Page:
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In 1942, Hitler’s Nazi regime trained eight operatives for a mission to infiltrate America and do devastating damage to its infrastructure. It was a plot that proved historically remarkable for two reasons: the surprising extent of its success and the astounding nature of its failure. Soon after two U-Boats packed with explosives arrived on America’s shores–one on Long Island, one in Florida—it became clear that the incompetence of the eight saboteurs was matched only by that of American authorities. In fact, had one of the saboteurs not tipped them off, the FBI might never have caught the plot’s perpetrators—though a dozen witnesses saw a submarine moored on Long Island.

As told by Michael Dobbs, the story of the botched mission and a subsequent trial by military tribunal, resulting in the swift execution of six saboteurs, offers great insight into the tenor of the country—and the state of American intelligence—during World War II and becomes what is perhaps a cautionary tale for our times.

In October 1962, at the height of the Cold War, the United States and the Soviet Union appeared to be sliding inexorably toward a nuclear conflict over the placement of missiles in Cuba. Veteran reporter Michael Dobbs has pored over previously untapped American, Soviet, and Cuban sources to produce the most authoritative book yet on the Cuban missile crisis. In his hour-by-hour chronicle of those near-fatal days, Dobbs reveals some startling new incidents that illustrate how close we came to Armageddon.

Here, for the first time, are gripping accounts of Khrushchev’s plan to destroy the U.S. naval base at Guantánamo; the accidental overflight of the Soviet Union by an American spy plane; the movement of Soviet nuclear warheads around Cuba during the tensest days of the crisis; the activities of CIA agents inside Cuba; and the crash landing of an American F-106 jet with a live nuclear weapon on board.

Dobbs takes us inside the White House and the Kremlin as Kennedy and Khrushchev—rational, intelligent men separated by an ocean of ideological suspicion—agonize over the possibility of war. He shows how these two leaders recognized the terrifying realities of the nuclear age while Castro—never swayed by conventional political considerations—demonstrated the messianic ambition of a man selected by history for a unique mission. As the story unfolds, Dobbs brings us onto the decks of American ships patrolling Cuba; inside sweltering Soviet submarines and missile units as they ready their warheads; and onto the streets of Miami, where anti-Castro exiles plot the dictator’s overthrow.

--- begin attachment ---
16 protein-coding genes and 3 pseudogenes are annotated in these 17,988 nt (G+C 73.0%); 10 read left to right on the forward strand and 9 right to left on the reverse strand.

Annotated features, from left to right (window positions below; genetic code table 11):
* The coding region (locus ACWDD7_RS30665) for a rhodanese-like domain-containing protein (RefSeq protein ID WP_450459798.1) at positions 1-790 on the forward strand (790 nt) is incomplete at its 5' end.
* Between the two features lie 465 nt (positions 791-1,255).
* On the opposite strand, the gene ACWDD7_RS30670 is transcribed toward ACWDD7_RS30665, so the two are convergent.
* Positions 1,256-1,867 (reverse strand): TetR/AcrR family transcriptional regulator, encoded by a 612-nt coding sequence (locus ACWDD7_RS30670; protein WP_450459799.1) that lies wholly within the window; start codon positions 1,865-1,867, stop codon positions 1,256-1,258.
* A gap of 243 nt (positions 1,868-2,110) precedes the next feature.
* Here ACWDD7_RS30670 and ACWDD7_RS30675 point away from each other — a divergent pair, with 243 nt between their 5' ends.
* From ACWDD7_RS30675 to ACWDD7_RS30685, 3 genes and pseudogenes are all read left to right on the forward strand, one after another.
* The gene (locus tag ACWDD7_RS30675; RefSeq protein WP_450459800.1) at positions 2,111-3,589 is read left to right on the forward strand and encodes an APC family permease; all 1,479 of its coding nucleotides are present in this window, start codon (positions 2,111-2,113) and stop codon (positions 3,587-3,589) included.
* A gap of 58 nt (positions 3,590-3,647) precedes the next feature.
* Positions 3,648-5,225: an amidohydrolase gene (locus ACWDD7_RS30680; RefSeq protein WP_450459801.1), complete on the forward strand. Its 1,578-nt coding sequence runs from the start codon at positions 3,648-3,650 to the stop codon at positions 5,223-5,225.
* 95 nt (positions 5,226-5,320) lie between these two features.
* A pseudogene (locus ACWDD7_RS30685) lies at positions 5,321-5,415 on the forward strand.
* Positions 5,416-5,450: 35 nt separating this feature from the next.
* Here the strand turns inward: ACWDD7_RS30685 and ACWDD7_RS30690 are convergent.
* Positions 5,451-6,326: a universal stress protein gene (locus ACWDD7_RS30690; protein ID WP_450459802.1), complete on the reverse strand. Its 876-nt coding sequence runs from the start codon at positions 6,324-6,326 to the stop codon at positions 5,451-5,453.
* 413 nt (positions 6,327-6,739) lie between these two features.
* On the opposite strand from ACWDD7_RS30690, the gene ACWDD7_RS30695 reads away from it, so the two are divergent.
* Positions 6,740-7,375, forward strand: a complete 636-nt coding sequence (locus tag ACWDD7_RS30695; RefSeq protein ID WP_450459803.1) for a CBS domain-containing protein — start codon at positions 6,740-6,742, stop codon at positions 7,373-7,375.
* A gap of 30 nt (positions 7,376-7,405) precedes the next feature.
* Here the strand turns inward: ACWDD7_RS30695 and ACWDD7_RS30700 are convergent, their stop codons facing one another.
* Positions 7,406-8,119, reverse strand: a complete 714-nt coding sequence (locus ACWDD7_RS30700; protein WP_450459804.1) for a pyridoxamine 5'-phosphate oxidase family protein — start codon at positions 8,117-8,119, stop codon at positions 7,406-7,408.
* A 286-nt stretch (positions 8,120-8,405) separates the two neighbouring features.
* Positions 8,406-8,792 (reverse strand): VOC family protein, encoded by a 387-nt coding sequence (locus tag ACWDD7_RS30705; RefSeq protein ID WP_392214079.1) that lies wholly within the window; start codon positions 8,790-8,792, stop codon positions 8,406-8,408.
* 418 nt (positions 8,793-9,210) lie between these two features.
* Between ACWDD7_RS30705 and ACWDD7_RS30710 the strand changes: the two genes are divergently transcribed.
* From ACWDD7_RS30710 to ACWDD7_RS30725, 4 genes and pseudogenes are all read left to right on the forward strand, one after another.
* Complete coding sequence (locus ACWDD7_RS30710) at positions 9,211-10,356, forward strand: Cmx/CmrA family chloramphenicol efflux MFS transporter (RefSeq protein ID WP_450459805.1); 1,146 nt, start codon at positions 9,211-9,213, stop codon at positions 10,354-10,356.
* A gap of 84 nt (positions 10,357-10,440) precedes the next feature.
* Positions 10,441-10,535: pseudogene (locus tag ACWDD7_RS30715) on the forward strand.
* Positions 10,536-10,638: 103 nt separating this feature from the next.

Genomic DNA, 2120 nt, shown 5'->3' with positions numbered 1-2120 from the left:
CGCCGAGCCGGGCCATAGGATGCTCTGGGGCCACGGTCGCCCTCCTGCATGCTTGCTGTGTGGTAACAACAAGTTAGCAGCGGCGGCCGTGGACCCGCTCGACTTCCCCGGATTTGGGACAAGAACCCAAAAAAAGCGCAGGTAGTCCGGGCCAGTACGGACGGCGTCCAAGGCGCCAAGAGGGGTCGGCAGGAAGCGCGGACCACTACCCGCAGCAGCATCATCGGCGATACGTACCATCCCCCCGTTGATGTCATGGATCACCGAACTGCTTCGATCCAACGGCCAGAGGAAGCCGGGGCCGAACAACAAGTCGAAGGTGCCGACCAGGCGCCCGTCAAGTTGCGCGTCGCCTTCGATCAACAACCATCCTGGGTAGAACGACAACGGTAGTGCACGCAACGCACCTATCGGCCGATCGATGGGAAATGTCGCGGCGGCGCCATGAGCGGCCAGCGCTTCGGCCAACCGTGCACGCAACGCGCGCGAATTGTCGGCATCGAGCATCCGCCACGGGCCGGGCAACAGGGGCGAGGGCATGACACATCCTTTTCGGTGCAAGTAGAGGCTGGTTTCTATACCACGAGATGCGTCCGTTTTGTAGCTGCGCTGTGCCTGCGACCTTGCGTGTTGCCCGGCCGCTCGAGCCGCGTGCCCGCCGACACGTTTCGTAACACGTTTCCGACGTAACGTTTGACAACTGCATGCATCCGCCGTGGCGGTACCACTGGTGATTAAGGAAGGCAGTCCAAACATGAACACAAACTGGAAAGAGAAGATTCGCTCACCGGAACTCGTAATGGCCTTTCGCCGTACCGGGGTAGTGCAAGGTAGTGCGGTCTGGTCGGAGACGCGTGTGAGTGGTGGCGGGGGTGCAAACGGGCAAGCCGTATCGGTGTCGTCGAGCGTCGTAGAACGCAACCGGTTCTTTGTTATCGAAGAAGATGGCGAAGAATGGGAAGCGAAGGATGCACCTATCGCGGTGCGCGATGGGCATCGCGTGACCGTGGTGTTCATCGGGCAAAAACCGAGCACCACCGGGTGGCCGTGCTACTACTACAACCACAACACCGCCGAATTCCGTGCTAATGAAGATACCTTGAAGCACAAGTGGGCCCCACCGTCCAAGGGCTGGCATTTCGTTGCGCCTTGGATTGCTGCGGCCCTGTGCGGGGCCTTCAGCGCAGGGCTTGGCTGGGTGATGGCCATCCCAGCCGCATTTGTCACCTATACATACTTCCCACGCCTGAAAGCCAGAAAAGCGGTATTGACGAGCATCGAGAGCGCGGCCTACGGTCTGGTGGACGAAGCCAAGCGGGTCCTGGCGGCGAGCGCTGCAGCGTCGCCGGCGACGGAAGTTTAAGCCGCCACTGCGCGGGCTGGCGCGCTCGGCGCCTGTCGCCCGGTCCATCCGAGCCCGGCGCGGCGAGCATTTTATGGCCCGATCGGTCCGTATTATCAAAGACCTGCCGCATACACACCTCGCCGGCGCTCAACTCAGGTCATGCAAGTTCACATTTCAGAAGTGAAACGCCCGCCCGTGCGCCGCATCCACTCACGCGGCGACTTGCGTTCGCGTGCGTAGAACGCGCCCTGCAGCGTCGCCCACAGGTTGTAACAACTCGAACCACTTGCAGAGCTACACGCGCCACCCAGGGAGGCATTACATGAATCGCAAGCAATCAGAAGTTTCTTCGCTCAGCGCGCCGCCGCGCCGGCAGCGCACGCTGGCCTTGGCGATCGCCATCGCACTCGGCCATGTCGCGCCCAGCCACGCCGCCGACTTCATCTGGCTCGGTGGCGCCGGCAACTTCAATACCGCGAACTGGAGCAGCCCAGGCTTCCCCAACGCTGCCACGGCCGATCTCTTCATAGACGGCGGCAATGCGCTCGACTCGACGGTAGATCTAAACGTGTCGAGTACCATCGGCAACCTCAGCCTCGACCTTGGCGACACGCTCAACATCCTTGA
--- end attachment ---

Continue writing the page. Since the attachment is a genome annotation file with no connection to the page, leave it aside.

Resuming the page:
Based on exhaustive new research and told in breathtaking prose, here is a riveting account of history’s most dangerous hours, full of lessons for our time.

“One of the great stories of our time… a wonderful anecdotal history of a great drama.”

“ ranks very high among the plethora of books about the fall of the Soviet Union and the death throes of Communism. It is possibly the most vividly written of the lot.”

— Adam B. Ulam, Washington Post Book World

As correspondent in Moscow, Warsaw, and Yugoslavia in the final decade of the Soviet empire, Michael Dobbs had a ringside seat to the extraordinary events that led to the unraveling of the Bolshevik Revolution. From Tito’s funeral to the birth of Solidarity in the Gdańsk shipyard, from the tragedy of Tiananmen Square to Boris Yeltsin standing on a tank in the center of Moscow, Dobbs saw it all.

The fall of communism was one of the great human dramas of our century, as great a drama as the original Bolshevik revolution. Dobbs met almost all of the principal actors, including Mikhail Gorbachev, Lech Walesa, Václav Havel, and Andrei Sakharov. With a sweeping command of the subject and the passion and verve of an eyewitness, he paints an unforgettable portrait of the decade in which the familiar and seemingly petrified Cold War world—the world of Checkpoint Charlie and Dr. Strangelove—vanished forever.

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